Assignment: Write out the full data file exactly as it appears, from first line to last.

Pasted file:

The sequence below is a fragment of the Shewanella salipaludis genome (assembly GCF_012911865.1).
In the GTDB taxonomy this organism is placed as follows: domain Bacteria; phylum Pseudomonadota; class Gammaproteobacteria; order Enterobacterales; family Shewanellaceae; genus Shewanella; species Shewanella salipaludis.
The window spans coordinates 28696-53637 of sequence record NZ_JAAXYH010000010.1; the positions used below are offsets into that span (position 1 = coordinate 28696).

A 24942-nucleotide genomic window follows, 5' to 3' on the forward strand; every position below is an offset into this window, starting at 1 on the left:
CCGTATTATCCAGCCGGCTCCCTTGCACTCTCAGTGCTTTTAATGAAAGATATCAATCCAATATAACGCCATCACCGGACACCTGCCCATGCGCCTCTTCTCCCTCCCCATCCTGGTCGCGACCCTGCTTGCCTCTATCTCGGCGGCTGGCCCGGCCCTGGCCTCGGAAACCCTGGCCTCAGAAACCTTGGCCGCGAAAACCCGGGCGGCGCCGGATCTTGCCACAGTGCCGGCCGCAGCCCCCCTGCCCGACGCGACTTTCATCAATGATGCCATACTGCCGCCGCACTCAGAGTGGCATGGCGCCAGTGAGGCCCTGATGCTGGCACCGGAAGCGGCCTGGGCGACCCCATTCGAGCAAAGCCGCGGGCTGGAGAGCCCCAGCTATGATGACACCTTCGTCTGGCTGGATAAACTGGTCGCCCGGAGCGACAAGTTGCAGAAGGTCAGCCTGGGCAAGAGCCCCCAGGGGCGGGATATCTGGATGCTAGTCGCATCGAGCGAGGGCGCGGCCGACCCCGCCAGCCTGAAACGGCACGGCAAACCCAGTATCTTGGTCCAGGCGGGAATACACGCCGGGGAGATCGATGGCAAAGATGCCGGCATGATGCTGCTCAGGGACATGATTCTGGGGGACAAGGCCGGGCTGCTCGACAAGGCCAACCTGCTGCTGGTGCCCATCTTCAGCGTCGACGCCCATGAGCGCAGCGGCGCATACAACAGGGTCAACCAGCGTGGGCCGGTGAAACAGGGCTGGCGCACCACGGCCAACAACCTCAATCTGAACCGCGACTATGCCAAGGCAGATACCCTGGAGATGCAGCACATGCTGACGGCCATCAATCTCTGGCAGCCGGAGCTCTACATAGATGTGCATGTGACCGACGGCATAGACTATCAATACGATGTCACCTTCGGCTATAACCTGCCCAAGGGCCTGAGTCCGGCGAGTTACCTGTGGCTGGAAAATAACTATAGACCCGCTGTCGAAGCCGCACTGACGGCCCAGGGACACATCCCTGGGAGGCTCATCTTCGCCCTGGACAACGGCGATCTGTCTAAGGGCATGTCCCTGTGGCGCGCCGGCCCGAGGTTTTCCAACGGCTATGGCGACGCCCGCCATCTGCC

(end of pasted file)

The sequence below is a fragment of the Shewanella salipaludis genome (assembly GCF_012911865.1).
In the GTDB taxonomy this organism is placed as follows: domain Bacteria; phylum Pseudomonadota; class Gammaproteobacteria; order Enterobacterales; family Shewanellaceae; genus Shewanella; species Shewanella salipaludis.
The window spans coordinates 28696-53637 of sequence record NZ_JAAXYH010000010.1; the positions used below are offsets into that span (position 1 = coordinate 28696).

A 24942-nucleotide genomic window follows, 5' to 3' on the forward strand; every position below is an offset into this window, starting at 1 on the left:
CCGTATTATCCAGCCGGCTCCCTTGCACTCTCAGTGCTTTTAATGAAAGATATCAATCCAATATAACGCCATCACCGGACACCTGCCCATGCGCCTCTTCTCCCTCCCCATCCTGGTCGCGACCCTGCTTGCCTCTATCTCGGCGGCTGGCCCGGCCCTGGCCTCGGAAACCCTGGCCTCAGAAACCTTGGCCGCGAAAACCCGGGCGGCGCCGGATCTTGCCACAGTGCCGGCCGCAGCCCCCCTGCCCGACGCGACTTTCATCAATGATGCCATACTGCCGCCGCACTCAGAGTGGCATGGCGCCAGTGAGGCCCTGATGCTGGCACCGGAAGCGGCCTGGGCGACCCCATTCGAGCAAAGCCGCGGGCTGGAGAGCCCCAGCTATGATGACACCTTCGTCTGGCTGGATAAACTGGTCGCCCGGAGCGACAAGTTGCAGAAGGTCAGCCTGGGCAAGAGCCCCCAGGGGCGGGATATCTGGATGCTAGTCGCATCGAGCGAGGGCGCGGCCGACCCCGCCAGCCTGAAACGGCACGGCAAACCCAGTATCTTGGTCCAGGCGGGAATACACGCCGGGGAGATCGATGGCAAAGATGCCGGCATGATGCTGCTCAGGGACATGATTCTGGGGGACAAGGCCGGGCTGCTCGACAAGGCCAACCTGCTGCTGGTGCCCATCTTCAGCGTCGACGCCCATGAGCGCAGCGGCGCATACAACAGGGTCAACCAGCGTGGGCCGGTGAAACAGGGCTGGCGCACCACGGCCAACAACCTCAATCTGAACCGCGACTATGCCAAGGCAGATACCCTGGAGATGCAGCACATGCTGACGGCCATCAATCTCTGGCAGCCGGAGCTCTACATAGATGTGCATGTGACCGACGGCATAGACTATCAATACGATGTCACCTTCGGCTATAACCTGCCCAAGGGCCTGAGTCCGGCGAGTTACCTGTGGCTGGAAAATAACTATAGACCCGCTGTCGAAGCCGCACTGACGGCCCAGGGACACATCCCTGGGAGGCTCATCTTCGCCCTGGACAACGGCGATCTGTCTAAGGGCATGTCCCTGTGGCGCGCCGGCCCGAGGTTTTCCAACGGCTATGGCGACGCCCGCCATCTGCC